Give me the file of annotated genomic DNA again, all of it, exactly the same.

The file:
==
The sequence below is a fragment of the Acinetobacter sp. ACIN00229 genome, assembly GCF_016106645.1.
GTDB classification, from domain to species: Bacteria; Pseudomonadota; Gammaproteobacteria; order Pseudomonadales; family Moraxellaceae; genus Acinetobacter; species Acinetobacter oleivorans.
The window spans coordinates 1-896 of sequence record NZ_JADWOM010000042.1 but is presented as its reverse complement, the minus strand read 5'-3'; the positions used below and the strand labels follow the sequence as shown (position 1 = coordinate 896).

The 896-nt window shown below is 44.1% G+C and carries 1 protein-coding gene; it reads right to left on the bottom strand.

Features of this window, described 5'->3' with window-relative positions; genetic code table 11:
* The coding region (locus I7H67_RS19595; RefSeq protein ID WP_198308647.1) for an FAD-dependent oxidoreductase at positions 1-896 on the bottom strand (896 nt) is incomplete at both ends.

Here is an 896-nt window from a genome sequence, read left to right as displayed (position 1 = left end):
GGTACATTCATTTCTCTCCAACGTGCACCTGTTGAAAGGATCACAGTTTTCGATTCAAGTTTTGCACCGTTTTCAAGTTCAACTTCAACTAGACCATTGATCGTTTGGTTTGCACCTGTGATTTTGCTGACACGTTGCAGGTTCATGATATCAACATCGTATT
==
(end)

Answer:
The sequence below is a fragment of the Acinetobacter sp. ACIN00229 genome, assembly GCF_016106645.1.
GTDB classification, from domain to species: Bacteria; Pseudomonadota; Gammaproteobacteria; order Pseudomonadales; family Moraxellaceae; genus Acinetobacter; species Acinetobacter oleivorans.
The window spans coordinates 1-896 of sequence record NZ_JADWOM010000042.1 but is presented as its reverse complement, the minus strand read 5'-3'; the positions used below and the strand labels follow the sequence as shown (position 1 = coordinate 896).

The 896-nt window shown below is 44.1% G+C and carries 1 protein-coding gene; it reads right to left on the bottom strand.

Features of this window, described 5'->3' with window-relative positions; genetic code table 11:
* The coding region (locus I7H67_RS19595; RefSeq protein ID WP_198308647.1) for an FAD-dependent oxidoreductase at positions 1-896 on the bottom strand (896 nt) is incomplete at both ends.

Here is an 896-nt window from a genome sequence, read left to right as displayed (position 1 = left end):
GGTACATTCATTTCTCTCCAACGTGCACCTGTTGAAAGGATCACAGTTTTCGATTCAAGTTTTGCACCGTTTTCAAGTTCAACTTCAACTAGACCATTGATCGTTTGGTTTGCACCTGTGATTTTGCTGACACGTTGCAGGTTCATGATATCAACATCGTATT